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Kodomo no Hi Japan Festival - JAFA

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by finy (subscribe)
A retired business owner, my passions are cooking, photography and eating. I use all three of these when I write for which is on HubGarden
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Each year Japan Australia Friendship Association or JAFA organises the Kodomo no Hi Japan Festival. This is a celebration of the cultural and social links between Japan and Australia.

This year it will be on Sunday 5th May 2019 from 11.00 am to 4.00 pm.

This is a multi-award-winning festival and has won the following awards:

2018 The Australia Day Council of South Australia - Community Event of the Year Award
2013 The City of West Torrens - Community Event of the Year Award
2013 The Australia Day Council of South Australia - Community Event of the Year Award

The festival was first held in 1995 and has been held annually since then. It attracts about 6,000 people and is a day full of fun, Japanese food, martial arts, crafts, origami and calligraphy, ikebana, performances, music, kimono-wearing and much more!

This is Adelaide's largest Japanese cultural festival with heaps happening. It is now in its 24th year and is a family fun day. It is a wonderful day for people of all ages and ethnic backgrounds to enjoy all things Japanese.

Children's Day is a Japanese national school holiday which takes place annually on 5th May - the fifth day of the fifth month. This is the final celebration in Golden Week. It is a day that is traditionally set aside to respect children and to celebrate their happiness. On this day the children are respected and honoured for their "individual strengths and happiness".

Children's Day was originally known as Tango no Sekku which is nearing the seventh sign of the Chinese zodiac. It is usually translated as Boys Day and used to be a celebration for boys. The holiday was officially changed to celebrate the health of both girls and boys in 1948. Kodomo no Hi is very well known as it has unique traditions and decorations that are associated with the holiday.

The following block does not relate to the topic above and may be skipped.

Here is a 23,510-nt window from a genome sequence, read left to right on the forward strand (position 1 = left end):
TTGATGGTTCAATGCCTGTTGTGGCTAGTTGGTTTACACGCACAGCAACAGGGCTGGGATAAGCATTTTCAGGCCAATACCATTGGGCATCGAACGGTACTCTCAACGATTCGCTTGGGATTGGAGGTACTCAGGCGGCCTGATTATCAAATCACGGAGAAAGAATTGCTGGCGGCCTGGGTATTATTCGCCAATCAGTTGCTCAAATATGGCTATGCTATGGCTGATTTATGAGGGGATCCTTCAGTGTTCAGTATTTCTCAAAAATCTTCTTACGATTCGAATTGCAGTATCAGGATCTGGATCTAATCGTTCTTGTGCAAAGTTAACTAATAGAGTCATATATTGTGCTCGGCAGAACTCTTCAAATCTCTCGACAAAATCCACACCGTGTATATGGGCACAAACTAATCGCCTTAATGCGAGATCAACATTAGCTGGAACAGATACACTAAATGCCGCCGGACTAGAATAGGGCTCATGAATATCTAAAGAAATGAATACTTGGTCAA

On Kodomo no Hi, Koinobori or cloth carp streamers are flown on poles outside public buildings and private houses. There is one for each child in the household. This brings luck and good fortune to the children inside. Samurai warrior figures and samurai kabuto helmets are also put on display in homes to inspire strength and bravery.

Koi fish or carp are supposed to be strong spirited fish and are held in awe because of their determination in fighting as they swim upstream. This symbolises the children wanting to become brave and strong individuals.

Children eat kashiwa-mochi which is sticky rice cakes wrapped in oak leaves and other sweets. Children take centre stage in traditional Japanese plays. Children also use the day to thank and show respect for their teachers, parents, and relatives who care for them.

This day will feature the following:

Japanese Food
Maid Cafe
Tea Ceremony
Martial Arts
Kimono Wearing
Mochitsuki Demonstration
Train Simulation
Sashiko Display
And more

This will be on at the Thebarton Community Centre Corner, South Road and Ashwin Parade, Torrensville. Cost of admission:

$2 per adult
$5 per family

There will be free parking - enter off Ashwin Parade. There will also be some disabled parking - enter off South Road.

Why not dress up in Japanese costume to make the event more authentic!

You can read more about this interesting event at their website.
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Why? For a Japanese orientated family day
When: 5th May 2019
Where: Thebarton Community Centre
Cost: $2
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